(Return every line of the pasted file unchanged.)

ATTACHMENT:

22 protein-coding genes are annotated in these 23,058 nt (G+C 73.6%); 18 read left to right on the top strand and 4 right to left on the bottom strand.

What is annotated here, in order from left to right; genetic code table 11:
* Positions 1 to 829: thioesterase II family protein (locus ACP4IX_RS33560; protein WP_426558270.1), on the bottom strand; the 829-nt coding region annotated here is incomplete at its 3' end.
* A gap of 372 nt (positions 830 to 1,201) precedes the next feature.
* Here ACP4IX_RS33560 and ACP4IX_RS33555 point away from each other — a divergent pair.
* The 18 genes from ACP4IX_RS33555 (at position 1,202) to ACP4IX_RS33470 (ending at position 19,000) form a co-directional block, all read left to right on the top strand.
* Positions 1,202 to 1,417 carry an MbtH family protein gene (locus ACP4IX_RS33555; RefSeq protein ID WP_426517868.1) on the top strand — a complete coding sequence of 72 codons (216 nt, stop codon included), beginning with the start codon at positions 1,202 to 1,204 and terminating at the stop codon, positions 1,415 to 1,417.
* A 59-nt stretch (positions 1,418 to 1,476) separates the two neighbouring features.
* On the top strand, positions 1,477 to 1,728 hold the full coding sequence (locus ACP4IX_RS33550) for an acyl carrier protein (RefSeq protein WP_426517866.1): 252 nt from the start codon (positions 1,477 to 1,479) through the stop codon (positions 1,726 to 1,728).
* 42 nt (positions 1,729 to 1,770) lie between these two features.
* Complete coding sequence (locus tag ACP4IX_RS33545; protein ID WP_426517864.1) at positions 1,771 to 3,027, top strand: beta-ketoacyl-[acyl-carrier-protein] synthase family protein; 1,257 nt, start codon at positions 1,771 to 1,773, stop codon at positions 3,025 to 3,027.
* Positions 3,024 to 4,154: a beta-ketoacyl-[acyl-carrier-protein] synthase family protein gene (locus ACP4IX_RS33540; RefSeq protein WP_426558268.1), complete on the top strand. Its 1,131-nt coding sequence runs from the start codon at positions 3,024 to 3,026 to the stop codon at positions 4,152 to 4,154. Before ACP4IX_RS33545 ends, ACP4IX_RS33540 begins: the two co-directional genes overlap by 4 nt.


22 protein-coding genes are annotated in these 23,058 nt (G+C 73.6%); 18 read left to right on the top strand and 4 right to left on the bottom strand.

What is annotated here, in order from left to right; genetic code table 11:
* Positions 1 to 829: thioesterase II family protein (locus ACP4IX_RS33560; protein WP_426558270.1), on the bottom strand; the 829-nt coding region annotated here is incomplete at its 3' end.
* A gap of 372 nt (positions 830 to 1,201) precedes the next feature.
* Here ACP4IX_RS33560 and ACP4IX_RS33555 point away from each other — a divergent pair.
* The 18 genes from ACP4IX_RS33555 (at position 1,202) to ACP4IX_RS33470 (ending at position 19,000) form a co-directional block, all read left to right on the top strand.
* Positions 1,202 to 1,417 carry an MbtH family protein gene (locus ACP4IX_RS33555; RefSeq protein ID WP_426517868.1) on the top strand — a complete coding sequence of 72 codons (216 nt, stop codon included), beginning with the start codon at positions 1,202 to 1,204 and terminating at the stop codon, positions 1,415 to 1,417.
* A 59-nt stretch (positions 1,418 to 1,476) separates the two neighbouring features.
* On the top strand, positions 1,477 to 1,728 hold the full coding sequence (locus ACP4IX_RS33550) for an acyl carrier protein (RefSeq protein WP_426517866.1): 252 nt from the start codon (positions 1,477 to 1,479) through the stop codon (positions 1,726 to 1,728).
* 42 nt (positions 1,729 to 1,770) lie between these two features.
* Complete coding sequence (locus tag ACP4IX_RS33545; protein ID WP_426517864.1) at positions 1,771 to 3,027, top strand: beta-ketoacyl-[acyl-carrier-protein] synthase family protein; 1,257 nt, start codon at positions 1,771 to 1,773, stop codon at positions 3,025 to 3,027.
* Positions 3,024 to 4,154: a beta-ketoacyl-[acyl-carrier-protein] synthase family protein gene (locus ACP4IX_RS33540; RefSeq protein WP_426558268.1), complete on the top strand. Its 1,131-nt coding sequence runs from the start codon at positions 3,024 to 3,026 to the stop codon at positions 4,152 to 4,154. Before ACP4IX_RS33545 ends, ACP4IX_RS33540 begins: the two co-directional genes overlap by 4 nt.